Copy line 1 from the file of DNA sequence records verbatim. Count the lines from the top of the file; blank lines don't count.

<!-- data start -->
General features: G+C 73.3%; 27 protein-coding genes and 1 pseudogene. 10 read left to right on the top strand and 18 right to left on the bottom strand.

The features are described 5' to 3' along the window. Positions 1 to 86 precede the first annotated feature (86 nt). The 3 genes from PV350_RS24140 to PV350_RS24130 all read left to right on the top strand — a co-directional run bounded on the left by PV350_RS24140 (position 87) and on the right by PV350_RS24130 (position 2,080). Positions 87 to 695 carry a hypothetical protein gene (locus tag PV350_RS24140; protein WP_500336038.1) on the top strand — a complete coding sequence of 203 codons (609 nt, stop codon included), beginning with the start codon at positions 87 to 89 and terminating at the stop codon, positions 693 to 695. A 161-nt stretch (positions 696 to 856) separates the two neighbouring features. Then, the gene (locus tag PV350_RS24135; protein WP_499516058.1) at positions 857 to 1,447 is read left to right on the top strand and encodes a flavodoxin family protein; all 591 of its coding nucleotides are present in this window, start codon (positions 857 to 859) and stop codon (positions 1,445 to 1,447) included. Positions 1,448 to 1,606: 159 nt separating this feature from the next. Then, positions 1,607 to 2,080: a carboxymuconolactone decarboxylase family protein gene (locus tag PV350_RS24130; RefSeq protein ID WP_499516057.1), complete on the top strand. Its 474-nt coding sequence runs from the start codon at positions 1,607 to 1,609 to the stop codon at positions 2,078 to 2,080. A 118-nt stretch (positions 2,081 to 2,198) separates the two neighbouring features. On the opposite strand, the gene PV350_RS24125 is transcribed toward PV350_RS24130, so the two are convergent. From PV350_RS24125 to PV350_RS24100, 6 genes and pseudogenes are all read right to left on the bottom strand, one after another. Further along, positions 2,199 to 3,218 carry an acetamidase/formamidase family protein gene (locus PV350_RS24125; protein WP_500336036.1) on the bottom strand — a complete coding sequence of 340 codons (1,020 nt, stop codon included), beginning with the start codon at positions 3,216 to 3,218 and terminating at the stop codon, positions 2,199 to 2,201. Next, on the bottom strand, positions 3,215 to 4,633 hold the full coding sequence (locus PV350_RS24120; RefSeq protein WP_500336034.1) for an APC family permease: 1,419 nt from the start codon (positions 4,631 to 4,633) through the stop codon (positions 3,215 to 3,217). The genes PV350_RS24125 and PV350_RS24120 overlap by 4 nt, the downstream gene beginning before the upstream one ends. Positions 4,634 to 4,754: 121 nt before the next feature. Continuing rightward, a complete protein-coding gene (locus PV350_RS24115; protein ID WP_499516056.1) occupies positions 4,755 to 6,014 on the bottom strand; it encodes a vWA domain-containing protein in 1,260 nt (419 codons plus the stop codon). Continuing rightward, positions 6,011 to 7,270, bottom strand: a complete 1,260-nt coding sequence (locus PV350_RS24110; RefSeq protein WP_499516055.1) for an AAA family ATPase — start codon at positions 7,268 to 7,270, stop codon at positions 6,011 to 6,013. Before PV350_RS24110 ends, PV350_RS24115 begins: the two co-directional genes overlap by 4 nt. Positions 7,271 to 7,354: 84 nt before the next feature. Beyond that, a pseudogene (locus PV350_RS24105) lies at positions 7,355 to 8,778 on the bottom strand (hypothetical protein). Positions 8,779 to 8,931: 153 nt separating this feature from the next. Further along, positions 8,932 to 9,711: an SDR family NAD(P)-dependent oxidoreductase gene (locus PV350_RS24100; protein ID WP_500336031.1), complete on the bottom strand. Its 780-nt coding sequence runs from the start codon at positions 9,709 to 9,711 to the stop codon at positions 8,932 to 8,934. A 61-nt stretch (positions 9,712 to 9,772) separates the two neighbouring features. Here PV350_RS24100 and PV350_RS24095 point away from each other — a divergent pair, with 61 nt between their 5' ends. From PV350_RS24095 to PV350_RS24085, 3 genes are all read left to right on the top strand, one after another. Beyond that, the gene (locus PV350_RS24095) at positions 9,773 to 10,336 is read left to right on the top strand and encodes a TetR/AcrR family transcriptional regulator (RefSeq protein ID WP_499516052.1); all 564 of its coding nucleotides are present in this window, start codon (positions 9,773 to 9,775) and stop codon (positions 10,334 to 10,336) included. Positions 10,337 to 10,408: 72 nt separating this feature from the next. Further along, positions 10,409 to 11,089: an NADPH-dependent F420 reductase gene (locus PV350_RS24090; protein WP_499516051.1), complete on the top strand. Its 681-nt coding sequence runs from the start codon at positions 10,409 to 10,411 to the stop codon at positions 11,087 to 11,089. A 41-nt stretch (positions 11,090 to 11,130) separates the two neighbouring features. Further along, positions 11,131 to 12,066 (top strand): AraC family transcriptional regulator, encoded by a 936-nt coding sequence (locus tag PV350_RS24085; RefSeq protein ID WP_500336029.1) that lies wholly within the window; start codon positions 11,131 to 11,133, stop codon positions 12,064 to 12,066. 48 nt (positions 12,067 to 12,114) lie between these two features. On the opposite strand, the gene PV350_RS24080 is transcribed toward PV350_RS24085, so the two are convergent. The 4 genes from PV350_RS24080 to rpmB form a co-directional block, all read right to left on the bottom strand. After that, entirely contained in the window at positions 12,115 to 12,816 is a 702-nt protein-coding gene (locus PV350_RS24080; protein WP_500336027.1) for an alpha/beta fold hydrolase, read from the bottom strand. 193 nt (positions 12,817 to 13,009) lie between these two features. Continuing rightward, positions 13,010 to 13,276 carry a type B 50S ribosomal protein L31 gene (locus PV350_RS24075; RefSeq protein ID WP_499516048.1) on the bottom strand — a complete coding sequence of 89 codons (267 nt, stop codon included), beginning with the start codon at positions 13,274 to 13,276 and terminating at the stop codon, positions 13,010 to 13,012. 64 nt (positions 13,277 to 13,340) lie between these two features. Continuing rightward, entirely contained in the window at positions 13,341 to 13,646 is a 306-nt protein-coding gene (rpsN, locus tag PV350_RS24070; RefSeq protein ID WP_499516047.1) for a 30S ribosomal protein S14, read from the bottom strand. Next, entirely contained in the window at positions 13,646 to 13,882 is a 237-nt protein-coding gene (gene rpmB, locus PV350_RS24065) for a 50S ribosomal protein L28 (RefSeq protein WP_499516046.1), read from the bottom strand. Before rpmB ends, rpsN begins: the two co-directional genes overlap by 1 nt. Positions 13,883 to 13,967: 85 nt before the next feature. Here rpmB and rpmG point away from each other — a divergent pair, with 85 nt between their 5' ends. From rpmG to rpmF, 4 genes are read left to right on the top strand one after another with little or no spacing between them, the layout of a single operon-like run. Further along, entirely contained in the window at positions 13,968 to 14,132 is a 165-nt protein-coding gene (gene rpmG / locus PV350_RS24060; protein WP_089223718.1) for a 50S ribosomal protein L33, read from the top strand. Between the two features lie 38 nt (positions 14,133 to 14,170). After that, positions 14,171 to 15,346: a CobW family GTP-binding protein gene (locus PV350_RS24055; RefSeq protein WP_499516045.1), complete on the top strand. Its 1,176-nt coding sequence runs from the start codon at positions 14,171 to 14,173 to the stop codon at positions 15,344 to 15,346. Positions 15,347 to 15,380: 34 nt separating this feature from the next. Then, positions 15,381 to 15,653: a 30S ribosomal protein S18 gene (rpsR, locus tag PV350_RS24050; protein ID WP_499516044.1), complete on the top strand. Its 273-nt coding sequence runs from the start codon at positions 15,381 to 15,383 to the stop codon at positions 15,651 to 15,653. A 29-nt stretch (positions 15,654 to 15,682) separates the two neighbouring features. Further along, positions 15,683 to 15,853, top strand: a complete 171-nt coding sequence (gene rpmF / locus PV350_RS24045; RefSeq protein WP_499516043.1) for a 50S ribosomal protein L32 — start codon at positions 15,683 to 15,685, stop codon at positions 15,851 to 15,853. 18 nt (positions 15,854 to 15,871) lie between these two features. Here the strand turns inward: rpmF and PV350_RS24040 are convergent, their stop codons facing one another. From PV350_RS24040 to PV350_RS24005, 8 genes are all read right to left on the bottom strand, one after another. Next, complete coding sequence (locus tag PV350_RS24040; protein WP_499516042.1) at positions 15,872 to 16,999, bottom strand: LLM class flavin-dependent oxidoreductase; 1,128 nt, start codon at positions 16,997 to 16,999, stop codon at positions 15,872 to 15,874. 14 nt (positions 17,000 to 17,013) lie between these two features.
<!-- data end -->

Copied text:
General features: G+C 73.3%; 27 protein-coding genes and 1 pseudogene. 10 read left to right on the top strand and 18 right to left on the bottom strand.